RNC

Parodist defends Obama-related song

A Memphis man who wrote and produced a musical parody of a Los Angeles Times columnist attacking President-elect Barack Obama says Republican infighting over the song is misguided, Scripps Howard News Service reports.

Blaming what he calls “Washington politics,” political satirist Paul Shanklin defended his song, “David Ehrenstein’s ‘Barack the Magic Negro,’ ” which takes its title from a near-identically titled Ehrenstein column in which the gay writer ridiculed the Obama candidacy as a salve for guilty whites.

Mr. Shanklin also defended Chip Saltsman, the former Tennessee Republican Party chairman who created a stir recently when he mailed a CD containing Mr. Shanklin’s song and 40 others to colleagues. Mr. Saltsman is among several candidates who want to become chairman of the Republican National Committee.

“They are trying to paint Chip as some kind of racist - which he’s not,” Mr. Shanklin said. “Whether he should have sent it out, I’ll let history decide. Is it provocative? Well, most political satire is. What I do for a living is major league provocative.”

REPUBLICANS

Palin daughter gives birth to son

ANCHORAGE, Alaska | The daughter of former vice-presidential candidate Sarah Palin has given birth to a son, a magazine reported Monday.

Bristol Palin, 18, gave birth to Tripp Easton Mitchell Johnston on Sunday, People magazine reported online. He weighed 7 pounds, 4 ounces. Colleen Jones, Miss Palin’s great aunt, told the magazine that “the baby is fine and Bristol is doing well.”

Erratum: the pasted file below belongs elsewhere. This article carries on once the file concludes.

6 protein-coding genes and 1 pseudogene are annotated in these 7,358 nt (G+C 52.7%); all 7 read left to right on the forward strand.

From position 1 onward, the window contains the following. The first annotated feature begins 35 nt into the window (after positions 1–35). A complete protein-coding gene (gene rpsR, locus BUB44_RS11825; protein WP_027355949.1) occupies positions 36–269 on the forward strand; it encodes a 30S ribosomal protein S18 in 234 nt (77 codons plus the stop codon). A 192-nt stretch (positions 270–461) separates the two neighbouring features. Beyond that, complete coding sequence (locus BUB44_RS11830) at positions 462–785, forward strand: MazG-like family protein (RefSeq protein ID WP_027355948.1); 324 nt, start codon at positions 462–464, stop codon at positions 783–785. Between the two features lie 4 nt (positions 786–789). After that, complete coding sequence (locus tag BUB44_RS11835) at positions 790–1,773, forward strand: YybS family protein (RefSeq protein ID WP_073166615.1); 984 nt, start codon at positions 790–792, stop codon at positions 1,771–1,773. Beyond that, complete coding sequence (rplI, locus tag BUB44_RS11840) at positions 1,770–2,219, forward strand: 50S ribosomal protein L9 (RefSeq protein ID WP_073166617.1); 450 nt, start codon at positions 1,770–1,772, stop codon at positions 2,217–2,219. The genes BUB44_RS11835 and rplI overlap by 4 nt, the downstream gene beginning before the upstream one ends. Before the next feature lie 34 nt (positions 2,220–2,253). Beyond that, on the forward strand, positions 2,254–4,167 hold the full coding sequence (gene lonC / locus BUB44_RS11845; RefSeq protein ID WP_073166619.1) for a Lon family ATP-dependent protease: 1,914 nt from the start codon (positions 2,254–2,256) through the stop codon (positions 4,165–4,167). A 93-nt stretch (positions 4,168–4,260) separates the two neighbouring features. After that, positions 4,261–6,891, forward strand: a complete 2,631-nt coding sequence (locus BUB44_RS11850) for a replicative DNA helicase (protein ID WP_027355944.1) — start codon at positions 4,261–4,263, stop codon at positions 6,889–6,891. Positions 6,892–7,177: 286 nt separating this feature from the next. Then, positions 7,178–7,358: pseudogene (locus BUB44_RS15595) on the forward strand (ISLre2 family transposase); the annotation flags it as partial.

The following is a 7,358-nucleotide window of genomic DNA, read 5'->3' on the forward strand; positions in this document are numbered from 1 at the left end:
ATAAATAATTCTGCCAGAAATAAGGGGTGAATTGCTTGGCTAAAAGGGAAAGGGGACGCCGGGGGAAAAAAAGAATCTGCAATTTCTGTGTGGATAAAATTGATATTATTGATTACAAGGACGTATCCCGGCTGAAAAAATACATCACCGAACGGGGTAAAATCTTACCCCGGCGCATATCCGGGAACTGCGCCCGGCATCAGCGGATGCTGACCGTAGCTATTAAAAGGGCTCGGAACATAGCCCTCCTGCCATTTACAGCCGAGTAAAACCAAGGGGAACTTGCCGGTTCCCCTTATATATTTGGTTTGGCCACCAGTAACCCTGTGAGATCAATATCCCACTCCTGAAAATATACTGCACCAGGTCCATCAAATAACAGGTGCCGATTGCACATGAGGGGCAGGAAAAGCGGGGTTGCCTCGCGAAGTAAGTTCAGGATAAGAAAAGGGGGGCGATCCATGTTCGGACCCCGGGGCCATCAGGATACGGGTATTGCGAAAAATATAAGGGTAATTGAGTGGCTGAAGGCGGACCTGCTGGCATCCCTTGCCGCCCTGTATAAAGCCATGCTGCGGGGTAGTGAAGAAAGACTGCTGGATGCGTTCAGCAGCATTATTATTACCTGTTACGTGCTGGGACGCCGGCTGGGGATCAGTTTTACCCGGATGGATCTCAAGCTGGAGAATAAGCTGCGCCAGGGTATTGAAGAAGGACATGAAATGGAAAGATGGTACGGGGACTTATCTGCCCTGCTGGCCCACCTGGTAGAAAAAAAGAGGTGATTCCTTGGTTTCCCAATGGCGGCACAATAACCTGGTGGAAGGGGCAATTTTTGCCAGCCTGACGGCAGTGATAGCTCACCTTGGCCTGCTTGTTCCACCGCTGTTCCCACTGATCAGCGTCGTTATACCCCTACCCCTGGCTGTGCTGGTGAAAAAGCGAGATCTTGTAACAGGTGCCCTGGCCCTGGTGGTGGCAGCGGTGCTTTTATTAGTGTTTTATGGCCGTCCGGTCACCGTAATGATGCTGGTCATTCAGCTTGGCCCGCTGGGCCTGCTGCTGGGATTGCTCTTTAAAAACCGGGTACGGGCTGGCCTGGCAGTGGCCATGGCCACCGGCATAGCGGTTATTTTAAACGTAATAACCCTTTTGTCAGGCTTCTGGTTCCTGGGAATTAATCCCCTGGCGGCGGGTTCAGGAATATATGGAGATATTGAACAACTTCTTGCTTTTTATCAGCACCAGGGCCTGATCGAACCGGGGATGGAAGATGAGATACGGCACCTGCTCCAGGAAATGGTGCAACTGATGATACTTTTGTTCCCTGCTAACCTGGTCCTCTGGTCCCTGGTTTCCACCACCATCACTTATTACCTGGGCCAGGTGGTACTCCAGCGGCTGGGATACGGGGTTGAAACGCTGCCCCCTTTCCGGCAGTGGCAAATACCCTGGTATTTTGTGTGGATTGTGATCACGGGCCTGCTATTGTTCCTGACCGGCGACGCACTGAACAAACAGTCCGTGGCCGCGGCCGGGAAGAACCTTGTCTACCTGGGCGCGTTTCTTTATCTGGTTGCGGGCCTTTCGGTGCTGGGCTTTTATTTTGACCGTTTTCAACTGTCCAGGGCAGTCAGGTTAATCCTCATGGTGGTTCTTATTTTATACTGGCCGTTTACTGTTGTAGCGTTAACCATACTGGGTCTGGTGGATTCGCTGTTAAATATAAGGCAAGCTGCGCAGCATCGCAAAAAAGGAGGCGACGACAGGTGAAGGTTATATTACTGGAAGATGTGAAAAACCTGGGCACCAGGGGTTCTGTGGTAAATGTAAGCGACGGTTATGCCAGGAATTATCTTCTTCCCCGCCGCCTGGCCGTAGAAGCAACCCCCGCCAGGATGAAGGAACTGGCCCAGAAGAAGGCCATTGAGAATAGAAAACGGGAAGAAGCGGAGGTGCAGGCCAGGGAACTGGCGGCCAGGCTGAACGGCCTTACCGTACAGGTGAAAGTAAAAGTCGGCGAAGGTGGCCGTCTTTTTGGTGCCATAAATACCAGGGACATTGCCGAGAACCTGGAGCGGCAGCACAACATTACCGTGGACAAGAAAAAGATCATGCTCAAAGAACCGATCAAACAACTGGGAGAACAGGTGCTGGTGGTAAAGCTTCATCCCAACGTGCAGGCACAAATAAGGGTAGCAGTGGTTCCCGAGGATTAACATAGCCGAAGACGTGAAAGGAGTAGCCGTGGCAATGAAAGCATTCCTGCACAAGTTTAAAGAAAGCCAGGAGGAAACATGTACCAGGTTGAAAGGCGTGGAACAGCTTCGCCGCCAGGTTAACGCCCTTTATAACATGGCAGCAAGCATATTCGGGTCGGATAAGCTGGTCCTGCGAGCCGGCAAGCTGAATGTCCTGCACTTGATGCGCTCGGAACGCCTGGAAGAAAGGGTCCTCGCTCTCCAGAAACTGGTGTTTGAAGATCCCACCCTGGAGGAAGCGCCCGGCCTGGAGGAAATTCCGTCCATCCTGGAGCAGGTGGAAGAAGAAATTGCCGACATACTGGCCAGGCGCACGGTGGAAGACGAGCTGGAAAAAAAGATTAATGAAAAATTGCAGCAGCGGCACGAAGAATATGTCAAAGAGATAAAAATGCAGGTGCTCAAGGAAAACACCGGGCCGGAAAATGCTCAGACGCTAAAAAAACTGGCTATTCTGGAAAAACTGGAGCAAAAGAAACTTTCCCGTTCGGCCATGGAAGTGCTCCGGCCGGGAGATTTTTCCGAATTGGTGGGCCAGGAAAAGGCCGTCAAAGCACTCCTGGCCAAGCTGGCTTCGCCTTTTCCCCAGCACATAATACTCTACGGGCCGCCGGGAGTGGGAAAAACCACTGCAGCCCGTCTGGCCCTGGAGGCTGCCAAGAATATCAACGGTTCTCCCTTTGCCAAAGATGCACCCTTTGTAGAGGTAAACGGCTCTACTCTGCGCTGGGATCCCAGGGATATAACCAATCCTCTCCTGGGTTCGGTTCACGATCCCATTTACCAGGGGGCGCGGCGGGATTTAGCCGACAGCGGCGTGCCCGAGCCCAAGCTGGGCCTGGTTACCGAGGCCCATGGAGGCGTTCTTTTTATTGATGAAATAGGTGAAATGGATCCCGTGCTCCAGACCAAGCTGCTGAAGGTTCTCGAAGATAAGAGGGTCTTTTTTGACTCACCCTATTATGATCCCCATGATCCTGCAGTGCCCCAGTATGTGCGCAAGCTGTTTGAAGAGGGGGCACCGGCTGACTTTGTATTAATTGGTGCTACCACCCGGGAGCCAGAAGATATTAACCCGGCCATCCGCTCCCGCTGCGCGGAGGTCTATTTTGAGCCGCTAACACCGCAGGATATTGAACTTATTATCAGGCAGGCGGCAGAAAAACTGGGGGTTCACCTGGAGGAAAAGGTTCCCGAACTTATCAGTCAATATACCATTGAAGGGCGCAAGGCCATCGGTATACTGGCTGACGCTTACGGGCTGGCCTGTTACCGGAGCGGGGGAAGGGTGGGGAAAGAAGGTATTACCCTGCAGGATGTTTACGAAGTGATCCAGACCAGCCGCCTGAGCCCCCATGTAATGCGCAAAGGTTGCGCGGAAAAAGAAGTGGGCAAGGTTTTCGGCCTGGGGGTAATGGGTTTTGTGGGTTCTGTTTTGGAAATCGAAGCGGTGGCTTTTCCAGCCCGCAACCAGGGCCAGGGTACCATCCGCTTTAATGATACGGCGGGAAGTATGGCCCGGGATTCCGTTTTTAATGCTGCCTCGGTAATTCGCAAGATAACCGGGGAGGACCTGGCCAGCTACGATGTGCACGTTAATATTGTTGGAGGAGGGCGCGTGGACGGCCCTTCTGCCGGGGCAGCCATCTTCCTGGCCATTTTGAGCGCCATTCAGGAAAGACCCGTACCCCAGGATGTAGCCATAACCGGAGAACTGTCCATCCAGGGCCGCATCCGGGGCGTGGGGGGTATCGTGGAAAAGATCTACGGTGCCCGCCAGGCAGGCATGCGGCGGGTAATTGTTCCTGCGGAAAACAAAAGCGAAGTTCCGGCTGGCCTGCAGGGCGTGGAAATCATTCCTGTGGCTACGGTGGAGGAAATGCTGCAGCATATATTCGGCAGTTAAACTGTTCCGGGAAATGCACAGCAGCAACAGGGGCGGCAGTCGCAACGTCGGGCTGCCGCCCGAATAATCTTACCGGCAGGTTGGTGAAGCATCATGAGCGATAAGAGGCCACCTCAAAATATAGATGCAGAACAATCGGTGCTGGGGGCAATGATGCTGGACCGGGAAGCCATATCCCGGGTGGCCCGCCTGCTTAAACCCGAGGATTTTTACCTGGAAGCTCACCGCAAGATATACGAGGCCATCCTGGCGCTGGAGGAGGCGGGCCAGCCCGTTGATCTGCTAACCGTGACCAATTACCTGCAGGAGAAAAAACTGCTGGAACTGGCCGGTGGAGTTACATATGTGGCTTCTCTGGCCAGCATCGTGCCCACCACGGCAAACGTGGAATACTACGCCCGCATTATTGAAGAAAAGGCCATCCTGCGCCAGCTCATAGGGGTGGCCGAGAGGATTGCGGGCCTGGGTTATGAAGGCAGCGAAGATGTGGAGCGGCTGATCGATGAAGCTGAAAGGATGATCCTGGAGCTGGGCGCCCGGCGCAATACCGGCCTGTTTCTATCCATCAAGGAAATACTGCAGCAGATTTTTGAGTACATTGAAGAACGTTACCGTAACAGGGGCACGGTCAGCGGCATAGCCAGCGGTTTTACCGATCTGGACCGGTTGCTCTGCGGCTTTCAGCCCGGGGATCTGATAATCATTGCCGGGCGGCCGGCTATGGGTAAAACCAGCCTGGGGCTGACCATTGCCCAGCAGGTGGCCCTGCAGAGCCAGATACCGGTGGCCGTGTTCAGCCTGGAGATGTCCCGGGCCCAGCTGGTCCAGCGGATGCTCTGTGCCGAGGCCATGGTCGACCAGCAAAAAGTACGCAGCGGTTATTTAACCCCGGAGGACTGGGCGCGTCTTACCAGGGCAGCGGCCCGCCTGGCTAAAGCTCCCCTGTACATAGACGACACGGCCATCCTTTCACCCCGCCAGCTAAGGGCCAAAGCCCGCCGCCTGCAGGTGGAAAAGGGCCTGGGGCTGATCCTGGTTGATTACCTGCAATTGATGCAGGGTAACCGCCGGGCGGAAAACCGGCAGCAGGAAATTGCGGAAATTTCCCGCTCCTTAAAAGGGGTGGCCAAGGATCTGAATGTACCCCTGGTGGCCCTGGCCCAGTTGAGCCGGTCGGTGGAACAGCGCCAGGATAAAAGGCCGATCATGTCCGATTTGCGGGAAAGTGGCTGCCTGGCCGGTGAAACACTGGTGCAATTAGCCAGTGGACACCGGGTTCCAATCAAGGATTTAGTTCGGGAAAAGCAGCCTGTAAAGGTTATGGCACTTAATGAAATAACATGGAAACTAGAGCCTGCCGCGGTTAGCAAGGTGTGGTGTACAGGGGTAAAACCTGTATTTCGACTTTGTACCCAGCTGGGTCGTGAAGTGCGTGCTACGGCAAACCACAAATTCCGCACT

The governor’s office said it would not release information, calling the baby’s birth a private, family matter. Palin family members, hospital employees and spokespeople for the governor’s former running mate, Sen. John McCain, either would not confirm the birth or did not return messages from the Associated Press.

The father is Levi Johnston, a former hockey player at Alaska’s Wasilla High School.

Mrs. Palin announced Sept. 1, the first day of the Republican National Convention, that her unwed daughter was pregnant. The campaign issued a statement saying Miss Palin “and the young man” would get married. Mr. Johnston’s mother eventually disclosed that her 18-year-old son was the father.

COURTS

Trailer-case judge rejects class action

NEW ORLEANS | A judge has refused to grant class-action status to the lawsuits of hundreds of Gulf Coast hurricane victims who claim they were exposed to potentially toxic formaldehyde fumes while living in emergency trailers.

U.S. District Judge Kurt Engelhardt ruled Monday that a batch of lawsuits against the federal government and trailer manufacturers can’t be handled as a collective class-action claim. The trailers and mobile homes were brought in to use as emergency shelters after two hurricanes, Katrina and Rita, struck the Gulf Coast in 2005.

The federal judge says each plaintiff’s claim is unique and must be examined individually.

Formaldehyde is a preservative that can cause breathing problems and is classified as a carcinogen.

From wire dispatches and staff reports